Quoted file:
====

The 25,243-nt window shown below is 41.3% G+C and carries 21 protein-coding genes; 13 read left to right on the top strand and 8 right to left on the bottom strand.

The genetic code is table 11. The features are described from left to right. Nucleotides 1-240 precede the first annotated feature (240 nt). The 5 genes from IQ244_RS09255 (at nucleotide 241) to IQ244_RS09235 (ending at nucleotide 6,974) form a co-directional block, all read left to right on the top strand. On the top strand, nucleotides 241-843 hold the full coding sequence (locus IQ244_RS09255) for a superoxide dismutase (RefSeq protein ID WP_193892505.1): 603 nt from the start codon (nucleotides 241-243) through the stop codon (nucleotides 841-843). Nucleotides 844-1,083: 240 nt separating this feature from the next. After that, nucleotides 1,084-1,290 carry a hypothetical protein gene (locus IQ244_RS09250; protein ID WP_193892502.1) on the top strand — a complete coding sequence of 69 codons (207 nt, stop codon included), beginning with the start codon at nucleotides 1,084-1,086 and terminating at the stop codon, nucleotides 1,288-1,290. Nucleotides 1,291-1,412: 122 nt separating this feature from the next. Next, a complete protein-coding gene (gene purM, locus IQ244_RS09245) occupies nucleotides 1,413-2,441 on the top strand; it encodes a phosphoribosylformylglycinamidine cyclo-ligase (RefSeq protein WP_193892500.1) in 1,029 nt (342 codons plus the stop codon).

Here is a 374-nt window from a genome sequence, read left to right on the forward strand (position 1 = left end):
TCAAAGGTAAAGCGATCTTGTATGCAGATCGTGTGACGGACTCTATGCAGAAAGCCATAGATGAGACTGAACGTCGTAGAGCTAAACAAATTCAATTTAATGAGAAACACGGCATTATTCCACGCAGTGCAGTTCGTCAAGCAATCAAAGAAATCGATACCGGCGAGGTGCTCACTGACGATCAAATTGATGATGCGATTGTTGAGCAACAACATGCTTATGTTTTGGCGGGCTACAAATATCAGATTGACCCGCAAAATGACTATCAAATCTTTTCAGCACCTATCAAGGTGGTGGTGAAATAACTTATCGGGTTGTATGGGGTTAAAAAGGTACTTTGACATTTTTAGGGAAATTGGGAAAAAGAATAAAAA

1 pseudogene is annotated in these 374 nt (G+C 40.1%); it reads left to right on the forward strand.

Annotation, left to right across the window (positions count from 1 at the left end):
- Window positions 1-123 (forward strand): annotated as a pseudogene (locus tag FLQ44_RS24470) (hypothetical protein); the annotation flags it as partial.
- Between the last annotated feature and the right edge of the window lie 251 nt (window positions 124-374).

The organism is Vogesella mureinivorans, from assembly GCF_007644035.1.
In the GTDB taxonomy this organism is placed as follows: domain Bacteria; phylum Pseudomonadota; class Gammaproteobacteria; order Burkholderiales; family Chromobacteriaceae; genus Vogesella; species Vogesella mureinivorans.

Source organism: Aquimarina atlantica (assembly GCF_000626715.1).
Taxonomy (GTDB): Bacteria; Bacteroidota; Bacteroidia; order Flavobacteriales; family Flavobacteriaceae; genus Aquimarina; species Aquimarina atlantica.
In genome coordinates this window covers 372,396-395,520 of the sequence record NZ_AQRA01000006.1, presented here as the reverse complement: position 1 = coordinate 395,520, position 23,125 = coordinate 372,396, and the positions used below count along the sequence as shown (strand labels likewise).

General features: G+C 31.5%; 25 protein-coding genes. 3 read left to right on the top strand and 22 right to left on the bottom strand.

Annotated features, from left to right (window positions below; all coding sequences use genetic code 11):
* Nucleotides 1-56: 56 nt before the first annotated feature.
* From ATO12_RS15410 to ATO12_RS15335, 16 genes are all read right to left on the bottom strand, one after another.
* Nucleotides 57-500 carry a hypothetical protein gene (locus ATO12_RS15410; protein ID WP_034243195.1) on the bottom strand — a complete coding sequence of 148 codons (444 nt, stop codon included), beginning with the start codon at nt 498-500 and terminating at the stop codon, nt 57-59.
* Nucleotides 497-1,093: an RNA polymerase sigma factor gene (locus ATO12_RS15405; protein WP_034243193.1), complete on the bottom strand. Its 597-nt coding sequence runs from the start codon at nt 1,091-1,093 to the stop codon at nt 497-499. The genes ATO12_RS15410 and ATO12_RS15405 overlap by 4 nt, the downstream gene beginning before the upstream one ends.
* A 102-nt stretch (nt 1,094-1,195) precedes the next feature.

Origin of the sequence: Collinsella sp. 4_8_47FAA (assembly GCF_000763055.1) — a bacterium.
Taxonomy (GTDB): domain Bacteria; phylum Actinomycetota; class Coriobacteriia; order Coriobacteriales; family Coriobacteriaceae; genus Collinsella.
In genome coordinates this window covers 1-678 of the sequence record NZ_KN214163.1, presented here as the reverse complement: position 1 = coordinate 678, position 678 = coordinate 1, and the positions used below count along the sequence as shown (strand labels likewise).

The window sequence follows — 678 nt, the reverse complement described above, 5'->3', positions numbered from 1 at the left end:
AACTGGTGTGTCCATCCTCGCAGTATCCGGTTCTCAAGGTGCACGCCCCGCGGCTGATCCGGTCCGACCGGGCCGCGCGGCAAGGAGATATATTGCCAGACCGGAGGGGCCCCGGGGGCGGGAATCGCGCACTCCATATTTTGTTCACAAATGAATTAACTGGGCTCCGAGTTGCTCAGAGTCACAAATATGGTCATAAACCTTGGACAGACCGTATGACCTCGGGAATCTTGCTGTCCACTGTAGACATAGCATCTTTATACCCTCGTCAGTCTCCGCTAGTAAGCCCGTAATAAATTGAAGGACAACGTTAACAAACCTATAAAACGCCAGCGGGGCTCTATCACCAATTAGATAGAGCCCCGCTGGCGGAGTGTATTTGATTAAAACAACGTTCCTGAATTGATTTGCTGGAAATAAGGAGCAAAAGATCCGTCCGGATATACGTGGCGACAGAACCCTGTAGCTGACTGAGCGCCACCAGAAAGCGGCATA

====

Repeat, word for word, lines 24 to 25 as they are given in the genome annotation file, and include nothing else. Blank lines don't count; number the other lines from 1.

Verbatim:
The window sequence follows — 678 nt, the reverse complement described above, 5'->3', positions numbered from 1 at the left end:
AACTGGTGTGTCCATCCTCGCAGTATCCGGTTCTCAAGGTGCACGCCCCGCGGCTGATCCGGTCCGACCGGGCCGCGCGGCAAGGAGATATATTGCCAGACCGGAGGGGCCCCGGGGGCGGGAATCGCGCACTCCATATTTTGTTCACAAATGAATTAACTGGGCTCCGAGTTGCTCAGAGTCACAAATATGGTCATAAACCTTGGACAGACCGTATGACCTCGGGAATCTTGCTGTCCACTGTAGACATAGCATCTTTATACCCTCGTCAGTCTCCGCTAGTAAGCCCGTAATAAATTGAAGGACAACGTTAACAAACCTATAAAACGCCAGCGGGGCTCTATCACCAATTAGATAGAGCCCCGCTGGCGGAGTGTATTTGATTAAAACAACGTTCCTGAATTGATTTGCTGGAAATAAGGAGCAAAAGATCCGTCCGGATATACGTGGCGACAGAACCCTGTAGCTGACTGAGCGCCACCAGAAAGCGGCATA